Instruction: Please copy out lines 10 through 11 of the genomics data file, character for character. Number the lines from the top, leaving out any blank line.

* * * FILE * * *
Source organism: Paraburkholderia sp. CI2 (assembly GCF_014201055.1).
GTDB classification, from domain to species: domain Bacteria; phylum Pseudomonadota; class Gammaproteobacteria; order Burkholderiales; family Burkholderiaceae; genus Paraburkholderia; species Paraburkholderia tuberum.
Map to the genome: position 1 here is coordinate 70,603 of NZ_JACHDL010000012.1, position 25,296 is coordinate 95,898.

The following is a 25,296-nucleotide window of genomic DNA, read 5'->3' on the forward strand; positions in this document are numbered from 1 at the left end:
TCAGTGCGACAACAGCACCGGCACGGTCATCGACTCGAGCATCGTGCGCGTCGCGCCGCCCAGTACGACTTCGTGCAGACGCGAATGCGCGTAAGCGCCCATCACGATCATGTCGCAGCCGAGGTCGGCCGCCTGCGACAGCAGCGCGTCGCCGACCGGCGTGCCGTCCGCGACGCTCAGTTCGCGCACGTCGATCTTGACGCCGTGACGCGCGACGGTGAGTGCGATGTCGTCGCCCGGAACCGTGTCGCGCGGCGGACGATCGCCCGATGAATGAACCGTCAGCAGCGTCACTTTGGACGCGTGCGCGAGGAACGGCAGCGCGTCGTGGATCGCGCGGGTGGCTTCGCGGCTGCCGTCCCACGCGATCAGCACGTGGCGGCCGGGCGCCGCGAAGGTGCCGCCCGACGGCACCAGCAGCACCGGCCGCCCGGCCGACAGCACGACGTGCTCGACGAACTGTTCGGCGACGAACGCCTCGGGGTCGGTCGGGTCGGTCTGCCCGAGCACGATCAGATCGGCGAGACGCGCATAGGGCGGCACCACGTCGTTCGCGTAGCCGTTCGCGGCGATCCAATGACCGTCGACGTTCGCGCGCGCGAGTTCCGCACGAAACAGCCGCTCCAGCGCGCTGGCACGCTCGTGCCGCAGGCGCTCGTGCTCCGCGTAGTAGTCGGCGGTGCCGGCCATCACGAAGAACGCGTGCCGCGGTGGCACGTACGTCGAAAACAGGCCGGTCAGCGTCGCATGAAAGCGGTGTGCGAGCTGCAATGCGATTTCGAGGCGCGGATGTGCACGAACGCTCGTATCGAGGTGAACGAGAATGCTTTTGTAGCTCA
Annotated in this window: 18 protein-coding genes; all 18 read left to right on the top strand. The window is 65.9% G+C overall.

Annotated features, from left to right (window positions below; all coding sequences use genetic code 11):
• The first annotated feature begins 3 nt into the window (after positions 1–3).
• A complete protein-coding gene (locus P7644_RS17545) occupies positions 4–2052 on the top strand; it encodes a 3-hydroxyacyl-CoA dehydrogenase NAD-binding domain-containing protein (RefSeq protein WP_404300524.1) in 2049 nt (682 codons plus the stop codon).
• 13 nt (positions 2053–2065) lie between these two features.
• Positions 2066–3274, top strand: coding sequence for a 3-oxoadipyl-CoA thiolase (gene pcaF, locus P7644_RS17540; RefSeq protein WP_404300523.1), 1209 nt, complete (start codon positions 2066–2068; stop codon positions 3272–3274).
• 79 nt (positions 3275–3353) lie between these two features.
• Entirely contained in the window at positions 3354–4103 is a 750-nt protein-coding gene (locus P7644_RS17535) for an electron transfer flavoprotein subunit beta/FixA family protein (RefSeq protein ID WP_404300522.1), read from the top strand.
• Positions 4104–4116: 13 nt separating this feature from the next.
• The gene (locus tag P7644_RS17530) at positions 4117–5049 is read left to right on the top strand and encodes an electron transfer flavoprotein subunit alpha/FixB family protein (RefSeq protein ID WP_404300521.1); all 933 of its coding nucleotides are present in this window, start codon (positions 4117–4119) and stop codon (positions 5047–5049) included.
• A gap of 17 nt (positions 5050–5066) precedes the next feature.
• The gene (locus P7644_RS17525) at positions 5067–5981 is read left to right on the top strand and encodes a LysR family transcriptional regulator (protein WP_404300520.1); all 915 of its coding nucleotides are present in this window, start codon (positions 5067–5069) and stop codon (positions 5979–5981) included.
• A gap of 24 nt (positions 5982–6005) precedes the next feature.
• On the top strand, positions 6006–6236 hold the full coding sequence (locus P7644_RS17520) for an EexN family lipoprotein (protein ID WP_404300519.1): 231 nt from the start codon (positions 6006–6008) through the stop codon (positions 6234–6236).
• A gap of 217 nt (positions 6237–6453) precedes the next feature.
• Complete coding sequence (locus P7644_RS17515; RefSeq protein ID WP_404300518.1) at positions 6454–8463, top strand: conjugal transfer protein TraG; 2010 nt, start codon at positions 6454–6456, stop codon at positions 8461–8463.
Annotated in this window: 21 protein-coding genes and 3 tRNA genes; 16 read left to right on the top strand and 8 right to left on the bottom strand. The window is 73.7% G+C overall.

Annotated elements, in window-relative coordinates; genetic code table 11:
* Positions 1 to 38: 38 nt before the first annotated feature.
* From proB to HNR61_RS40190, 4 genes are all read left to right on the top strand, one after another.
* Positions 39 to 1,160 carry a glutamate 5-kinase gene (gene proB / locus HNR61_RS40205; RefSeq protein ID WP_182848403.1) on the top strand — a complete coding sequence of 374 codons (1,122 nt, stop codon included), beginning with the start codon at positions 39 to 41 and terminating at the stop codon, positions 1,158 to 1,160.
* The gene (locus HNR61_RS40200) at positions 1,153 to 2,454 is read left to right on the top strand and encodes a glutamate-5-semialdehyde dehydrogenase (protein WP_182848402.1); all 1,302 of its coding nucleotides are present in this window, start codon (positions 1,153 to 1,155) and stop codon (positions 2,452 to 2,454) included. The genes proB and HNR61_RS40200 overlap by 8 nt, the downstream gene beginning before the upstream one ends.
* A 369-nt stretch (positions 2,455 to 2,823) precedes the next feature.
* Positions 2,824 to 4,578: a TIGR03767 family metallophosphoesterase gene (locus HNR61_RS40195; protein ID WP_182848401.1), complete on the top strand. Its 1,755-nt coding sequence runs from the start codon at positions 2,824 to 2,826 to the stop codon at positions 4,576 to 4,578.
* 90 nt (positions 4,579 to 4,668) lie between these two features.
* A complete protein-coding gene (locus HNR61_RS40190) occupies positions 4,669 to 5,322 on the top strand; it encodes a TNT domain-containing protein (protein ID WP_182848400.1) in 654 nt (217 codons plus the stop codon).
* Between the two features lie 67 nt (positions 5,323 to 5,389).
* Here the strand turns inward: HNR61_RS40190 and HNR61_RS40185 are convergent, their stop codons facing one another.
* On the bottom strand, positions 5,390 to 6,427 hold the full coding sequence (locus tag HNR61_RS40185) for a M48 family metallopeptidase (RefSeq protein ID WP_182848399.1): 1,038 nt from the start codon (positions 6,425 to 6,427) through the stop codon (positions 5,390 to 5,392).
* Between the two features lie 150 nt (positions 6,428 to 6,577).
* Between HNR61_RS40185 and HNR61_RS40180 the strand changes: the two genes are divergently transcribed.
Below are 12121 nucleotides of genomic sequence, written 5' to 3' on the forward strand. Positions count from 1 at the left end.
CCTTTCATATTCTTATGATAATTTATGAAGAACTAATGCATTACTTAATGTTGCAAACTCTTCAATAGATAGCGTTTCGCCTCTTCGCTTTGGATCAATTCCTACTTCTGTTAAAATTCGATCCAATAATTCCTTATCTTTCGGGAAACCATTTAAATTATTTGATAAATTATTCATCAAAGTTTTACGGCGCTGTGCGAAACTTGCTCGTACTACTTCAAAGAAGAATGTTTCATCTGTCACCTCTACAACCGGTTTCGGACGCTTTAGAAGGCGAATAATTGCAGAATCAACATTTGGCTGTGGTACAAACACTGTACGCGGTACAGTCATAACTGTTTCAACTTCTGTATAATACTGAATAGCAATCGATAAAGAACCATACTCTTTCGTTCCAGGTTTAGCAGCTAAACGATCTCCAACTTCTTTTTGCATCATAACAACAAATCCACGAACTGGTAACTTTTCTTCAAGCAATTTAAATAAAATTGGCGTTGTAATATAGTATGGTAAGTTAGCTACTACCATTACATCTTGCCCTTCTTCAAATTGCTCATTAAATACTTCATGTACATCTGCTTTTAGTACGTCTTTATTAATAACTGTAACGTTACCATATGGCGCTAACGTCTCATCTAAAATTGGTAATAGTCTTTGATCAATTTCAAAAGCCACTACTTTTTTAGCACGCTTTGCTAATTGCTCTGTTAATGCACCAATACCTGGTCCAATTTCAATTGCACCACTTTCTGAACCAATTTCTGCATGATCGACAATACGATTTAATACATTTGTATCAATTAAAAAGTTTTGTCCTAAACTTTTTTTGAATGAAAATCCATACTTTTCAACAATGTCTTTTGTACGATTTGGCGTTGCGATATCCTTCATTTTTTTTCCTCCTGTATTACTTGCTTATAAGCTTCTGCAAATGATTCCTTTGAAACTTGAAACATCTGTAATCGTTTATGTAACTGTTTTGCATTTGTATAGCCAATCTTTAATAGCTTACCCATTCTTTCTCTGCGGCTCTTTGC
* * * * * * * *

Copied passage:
• 13 nt (positions 2053–2065) lie between these two features.
• Positions 2066–3274, top strand: coding sequence for a 3-oxoadipyl-CoA thiolase (gene pcaF, locus P7644_RS17540; RefSeq protein WP_404300523.1), 1209 nt, complete (start codon positions 2066–2068; stop codon positions 3272–3274).